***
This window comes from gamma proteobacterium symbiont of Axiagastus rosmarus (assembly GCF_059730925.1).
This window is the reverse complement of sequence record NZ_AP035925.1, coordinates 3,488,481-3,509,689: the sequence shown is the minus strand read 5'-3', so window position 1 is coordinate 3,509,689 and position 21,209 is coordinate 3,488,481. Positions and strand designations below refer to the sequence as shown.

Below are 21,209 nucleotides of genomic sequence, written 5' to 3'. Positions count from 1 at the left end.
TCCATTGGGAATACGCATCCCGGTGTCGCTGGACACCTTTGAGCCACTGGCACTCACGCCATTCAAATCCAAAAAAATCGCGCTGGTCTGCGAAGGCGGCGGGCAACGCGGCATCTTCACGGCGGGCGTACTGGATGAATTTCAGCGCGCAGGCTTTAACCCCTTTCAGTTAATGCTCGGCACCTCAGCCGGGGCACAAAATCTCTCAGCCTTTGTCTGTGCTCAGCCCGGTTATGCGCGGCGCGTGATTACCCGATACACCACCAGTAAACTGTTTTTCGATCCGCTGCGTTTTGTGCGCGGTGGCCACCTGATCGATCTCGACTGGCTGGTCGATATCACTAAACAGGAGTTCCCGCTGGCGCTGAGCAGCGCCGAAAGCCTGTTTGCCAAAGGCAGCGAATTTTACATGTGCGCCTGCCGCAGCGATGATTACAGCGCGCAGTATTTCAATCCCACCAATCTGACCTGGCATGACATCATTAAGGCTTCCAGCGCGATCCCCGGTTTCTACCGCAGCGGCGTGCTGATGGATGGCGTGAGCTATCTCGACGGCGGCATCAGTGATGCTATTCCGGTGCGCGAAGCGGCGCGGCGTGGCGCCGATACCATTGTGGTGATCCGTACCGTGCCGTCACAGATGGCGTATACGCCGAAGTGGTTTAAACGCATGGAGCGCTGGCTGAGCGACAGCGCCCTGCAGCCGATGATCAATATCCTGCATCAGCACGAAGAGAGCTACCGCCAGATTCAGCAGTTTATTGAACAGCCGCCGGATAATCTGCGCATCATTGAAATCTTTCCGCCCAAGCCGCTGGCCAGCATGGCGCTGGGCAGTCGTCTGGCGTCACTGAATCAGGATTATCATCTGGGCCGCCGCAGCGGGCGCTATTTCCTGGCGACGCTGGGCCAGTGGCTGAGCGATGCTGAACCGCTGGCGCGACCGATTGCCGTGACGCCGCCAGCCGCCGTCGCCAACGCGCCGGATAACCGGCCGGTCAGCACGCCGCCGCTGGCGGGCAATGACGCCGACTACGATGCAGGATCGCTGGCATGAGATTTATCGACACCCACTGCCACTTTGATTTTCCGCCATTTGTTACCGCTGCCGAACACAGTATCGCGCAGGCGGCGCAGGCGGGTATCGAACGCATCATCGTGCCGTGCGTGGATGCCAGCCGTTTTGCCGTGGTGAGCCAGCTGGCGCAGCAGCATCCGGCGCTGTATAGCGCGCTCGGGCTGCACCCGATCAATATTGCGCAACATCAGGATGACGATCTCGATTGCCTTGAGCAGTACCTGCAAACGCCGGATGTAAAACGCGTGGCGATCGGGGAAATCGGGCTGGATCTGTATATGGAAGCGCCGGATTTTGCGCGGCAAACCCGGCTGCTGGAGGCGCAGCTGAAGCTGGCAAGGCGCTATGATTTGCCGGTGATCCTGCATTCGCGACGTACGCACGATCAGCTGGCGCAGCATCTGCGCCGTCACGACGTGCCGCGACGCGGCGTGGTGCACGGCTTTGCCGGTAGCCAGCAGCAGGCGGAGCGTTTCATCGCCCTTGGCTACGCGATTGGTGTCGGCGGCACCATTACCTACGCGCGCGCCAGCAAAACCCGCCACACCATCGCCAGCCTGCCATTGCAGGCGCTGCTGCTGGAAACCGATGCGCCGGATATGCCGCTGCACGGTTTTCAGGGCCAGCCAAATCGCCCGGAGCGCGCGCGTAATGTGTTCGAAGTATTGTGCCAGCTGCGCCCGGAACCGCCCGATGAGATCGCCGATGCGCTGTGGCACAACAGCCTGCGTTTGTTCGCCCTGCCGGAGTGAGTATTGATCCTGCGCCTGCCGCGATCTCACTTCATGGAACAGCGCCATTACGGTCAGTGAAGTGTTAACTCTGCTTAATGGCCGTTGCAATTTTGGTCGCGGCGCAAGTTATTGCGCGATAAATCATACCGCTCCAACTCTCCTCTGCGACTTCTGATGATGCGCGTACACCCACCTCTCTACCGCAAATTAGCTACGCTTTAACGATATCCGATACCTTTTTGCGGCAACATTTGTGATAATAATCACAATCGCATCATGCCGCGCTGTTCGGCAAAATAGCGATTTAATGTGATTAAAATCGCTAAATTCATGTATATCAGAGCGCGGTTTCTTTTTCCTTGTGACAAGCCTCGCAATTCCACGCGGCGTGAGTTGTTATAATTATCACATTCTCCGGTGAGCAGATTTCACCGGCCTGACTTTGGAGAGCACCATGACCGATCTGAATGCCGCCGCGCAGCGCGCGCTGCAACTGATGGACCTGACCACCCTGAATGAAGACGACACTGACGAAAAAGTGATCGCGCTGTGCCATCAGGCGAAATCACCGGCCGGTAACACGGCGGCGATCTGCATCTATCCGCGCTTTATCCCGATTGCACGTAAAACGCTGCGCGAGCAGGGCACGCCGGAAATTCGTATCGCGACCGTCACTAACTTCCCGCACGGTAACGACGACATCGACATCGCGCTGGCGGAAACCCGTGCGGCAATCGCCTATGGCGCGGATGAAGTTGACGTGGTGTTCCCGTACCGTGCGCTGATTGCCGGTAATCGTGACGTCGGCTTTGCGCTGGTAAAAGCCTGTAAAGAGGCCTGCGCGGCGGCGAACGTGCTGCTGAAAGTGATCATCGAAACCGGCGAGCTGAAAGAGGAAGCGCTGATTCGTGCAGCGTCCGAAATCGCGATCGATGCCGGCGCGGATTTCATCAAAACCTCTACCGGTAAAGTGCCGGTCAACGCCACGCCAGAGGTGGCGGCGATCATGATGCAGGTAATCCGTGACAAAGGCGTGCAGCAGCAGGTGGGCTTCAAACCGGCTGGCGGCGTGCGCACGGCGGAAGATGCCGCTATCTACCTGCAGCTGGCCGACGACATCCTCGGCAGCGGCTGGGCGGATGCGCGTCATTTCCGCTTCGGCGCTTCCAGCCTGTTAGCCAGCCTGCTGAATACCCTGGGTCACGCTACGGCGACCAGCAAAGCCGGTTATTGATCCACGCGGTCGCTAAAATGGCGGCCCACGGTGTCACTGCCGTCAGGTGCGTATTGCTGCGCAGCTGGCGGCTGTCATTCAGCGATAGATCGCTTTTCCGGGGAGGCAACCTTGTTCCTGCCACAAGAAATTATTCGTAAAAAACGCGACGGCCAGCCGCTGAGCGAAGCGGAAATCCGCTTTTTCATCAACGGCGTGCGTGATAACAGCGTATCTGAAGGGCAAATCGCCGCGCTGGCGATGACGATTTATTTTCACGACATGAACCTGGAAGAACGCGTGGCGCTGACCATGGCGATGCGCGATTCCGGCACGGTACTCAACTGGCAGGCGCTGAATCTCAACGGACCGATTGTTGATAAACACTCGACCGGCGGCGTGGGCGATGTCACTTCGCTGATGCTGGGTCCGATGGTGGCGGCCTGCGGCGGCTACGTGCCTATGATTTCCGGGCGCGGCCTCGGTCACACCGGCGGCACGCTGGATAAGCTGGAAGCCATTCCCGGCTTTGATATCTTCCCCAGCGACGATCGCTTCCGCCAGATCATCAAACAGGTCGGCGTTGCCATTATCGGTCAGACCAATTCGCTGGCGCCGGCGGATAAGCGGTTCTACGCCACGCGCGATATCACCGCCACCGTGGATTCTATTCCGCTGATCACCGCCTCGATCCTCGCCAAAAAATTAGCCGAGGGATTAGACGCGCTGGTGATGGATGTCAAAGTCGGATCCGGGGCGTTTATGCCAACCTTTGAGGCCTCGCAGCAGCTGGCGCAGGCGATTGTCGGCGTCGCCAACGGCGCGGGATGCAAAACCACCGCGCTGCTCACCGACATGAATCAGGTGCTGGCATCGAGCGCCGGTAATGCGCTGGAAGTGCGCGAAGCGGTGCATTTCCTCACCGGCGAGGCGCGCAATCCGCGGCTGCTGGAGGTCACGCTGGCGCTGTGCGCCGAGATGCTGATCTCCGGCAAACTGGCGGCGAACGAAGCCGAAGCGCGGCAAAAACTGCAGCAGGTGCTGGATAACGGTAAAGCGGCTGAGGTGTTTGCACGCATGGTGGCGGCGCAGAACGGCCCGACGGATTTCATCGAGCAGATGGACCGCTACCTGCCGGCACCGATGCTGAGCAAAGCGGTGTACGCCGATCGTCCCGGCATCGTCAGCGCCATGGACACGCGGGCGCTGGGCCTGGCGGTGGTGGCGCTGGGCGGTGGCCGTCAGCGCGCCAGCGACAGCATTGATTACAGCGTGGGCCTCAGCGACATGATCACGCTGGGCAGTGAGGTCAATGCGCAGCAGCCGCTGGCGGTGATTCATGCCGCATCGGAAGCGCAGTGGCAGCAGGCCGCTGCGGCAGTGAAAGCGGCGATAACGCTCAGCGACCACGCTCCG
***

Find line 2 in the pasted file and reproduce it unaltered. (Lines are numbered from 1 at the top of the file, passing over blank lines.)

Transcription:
This window is the reverse complement of sequence record NZ_AP035925.1, coordinates 3,488,481-3,509,689: the sequence shown is the minus strand read 5'-3', so window position 1 is coordinate 3,509,689 and position 21,209 is coordinate 3,488,481. Positions and strand designations below refer to the sequence as shown.